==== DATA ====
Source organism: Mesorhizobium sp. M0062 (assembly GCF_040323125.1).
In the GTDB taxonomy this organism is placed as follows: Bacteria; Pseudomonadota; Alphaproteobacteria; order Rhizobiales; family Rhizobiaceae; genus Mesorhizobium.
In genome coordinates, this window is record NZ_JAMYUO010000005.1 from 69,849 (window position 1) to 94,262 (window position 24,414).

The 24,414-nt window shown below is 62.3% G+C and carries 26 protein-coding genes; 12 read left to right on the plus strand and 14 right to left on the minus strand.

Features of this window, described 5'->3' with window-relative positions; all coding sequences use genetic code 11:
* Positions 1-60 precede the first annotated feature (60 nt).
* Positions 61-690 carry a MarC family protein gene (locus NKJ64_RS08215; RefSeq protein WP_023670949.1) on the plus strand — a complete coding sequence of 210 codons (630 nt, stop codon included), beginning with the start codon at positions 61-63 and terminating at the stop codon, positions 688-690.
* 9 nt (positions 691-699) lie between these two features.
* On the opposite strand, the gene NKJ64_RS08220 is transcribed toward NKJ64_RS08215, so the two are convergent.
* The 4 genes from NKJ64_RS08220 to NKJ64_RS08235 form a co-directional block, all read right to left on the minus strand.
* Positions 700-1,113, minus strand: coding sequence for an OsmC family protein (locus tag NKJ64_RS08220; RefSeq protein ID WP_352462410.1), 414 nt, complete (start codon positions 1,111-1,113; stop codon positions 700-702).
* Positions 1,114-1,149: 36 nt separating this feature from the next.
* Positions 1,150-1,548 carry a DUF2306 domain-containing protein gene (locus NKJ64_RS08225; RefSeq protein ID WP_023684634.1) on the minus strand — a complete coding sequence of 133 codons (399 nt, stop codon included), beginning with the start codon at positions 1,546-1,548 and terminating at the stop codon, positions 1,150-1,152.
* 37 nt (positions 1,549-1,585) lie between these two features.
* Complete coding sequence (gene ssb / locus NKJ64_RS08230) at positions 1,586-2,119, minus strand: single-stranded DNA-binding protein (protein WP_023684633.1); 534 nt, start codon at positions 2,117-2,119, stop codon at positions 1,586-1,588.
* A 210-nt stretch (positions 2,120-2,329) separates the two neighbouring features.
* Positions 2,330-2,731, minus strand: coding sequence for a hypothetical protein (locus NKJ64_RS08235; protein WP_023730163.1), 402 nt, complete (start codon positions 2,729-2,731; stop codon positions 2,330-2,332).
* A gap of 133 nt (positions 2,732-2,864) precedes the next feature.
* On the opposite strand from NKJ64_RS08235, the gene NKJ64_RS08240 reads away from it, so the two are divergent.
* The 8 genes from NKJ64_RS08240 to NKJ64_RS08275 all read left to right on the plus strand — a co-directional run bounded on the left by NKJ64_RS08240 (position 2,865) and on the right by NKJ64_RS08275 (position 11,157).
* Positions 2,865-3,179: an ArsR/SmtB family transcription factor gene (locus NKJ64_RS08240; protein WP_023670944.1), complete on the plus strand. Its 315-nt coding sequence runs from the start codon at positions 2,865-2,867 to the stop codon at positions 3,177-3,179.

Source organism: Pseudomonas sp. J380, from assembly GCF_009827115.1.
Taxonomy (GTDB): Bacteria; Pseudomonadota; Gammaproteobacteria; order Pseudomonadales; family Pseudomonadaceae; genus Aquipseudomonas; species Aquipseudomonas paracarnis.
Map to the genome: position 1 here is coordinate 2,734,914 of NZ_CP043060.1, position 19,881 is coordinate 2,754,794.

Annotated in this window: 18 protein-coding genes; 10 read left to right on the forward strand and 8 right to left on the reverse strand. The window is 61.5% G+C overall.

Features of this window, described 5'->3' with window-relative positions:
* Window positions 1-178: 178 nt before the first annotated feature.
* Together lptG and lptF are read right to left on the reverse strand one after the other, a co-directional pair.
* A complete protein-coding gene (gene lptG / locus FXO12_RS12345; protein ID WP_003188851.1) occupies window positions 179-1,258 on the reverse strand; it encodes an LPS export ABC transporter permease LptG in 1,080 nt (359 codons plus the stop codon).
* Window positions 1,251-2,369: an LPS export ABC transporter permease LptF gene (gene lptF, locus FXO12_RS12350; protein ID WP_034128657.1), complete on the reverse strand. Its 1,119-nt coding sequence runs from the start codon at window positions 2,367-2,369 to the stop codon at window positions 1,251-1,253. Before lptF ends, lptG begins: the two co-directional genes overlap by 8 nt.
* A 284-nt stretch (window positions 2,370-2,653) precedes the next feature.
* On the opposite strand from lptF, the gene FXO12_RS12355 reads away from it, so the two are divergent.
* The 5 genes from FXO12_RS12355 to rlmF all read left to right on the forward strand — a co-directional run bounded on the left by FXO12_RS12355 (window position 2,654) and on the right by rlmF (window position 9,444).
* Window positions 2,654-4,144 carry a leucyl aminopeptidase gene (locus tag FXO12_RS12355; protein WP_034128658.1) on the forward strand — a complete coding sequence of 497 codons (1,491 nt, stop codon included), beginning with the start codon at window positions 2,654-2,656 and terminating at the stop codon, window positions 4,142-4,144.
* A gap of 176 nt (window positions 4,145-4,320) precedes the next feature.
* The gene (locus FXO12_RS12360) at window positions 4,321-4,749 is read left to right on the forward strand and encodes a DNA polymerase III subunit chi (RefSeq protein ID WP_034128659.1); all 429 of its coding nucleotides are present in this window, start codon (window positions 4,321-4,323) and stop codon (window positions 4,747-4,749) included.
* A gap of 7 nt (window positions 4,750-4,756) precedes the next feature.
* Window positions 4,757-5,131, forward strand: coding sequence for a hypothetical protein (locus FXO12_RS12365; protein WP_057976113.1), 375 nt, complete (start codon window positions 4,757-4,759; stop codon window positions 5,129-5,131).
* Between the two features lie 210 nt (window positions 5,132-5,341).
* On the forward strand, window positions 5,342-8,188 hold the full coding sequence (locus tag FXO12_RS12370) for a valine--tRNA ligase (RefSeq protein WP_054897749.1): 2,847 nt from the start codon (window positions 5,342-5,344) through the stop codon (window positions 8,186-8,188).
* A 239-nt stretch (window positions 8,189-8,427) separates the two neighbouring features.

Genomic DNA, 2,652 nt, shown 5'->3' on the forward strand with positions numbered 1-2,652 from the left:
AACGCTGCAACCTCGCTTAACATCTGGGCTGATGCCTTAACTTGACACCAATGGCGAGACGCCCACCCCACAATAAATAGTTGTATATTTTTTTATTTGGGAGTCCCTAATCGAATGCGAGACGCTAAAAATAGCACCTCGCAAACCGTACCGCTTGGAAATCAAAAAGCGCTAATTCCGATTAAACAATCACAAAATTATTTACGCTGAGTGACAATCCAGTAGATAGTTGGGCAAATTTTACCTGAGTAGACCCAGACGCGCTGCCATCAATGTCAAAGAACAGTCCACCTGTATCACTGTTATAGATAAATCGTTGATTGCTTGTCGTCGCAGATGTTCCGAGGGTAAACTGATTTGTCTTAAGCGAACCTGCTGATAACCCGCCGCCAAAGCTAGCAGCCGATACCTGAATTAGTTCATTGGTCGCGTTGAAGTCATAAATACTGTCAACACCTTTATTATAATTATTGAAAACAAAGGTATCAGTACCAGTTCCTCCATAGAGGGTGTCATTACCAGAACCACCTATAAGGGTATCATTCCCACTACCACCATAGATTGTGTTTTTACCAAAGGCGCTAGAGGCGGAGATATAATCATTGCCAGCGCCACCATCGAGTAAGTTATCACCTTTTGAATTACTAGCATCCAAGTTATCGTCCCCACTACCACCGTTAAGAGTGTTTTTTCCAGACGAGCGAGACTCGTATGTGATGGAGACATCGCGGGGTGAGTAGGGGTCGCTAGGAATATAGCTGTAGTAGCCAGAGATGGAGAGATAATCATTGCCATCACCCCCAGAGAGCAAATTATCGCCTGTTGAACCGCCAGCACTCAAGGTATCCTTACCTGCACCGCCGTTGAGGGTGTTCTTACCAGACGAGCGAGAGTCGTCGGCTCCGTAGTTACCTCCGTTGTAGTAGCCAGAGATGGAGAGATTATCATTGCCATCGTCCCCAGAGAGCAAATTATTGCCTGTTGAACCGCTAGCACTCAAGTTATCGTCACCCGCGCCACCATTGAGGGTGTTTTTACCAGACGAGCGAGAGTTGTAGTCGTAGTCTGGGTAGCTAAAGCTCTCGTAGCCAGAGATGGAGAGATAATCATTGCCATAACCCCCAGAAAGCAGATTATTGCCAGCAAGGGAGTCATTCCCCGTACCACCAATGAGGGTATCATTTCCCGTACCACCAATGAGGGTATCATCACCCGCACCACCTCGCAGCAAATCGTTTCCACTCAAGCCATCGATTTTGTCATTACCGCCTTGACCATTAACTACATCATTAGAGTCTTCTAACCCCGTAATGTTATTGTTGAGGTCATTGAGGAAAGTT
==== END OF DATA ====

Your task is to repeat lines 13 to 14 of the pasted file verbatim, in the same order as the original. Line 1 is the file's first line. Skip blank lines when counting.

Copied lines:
* Positions 1,150-1,548 carry a DUF2306 domain-containing protein gene (locus NKJ64_RS08225; RefSeq protein ID WP_023684634.1) on the minus strand — a complete coding sequence of 133 codons (399 nt, stop codon included), beginning with the start codon at positions 1,546-1,548 and terminating at the stop codon, positions 1,150-1,152.
* 37 nt (positions 1,549-1,585) lie between these two features.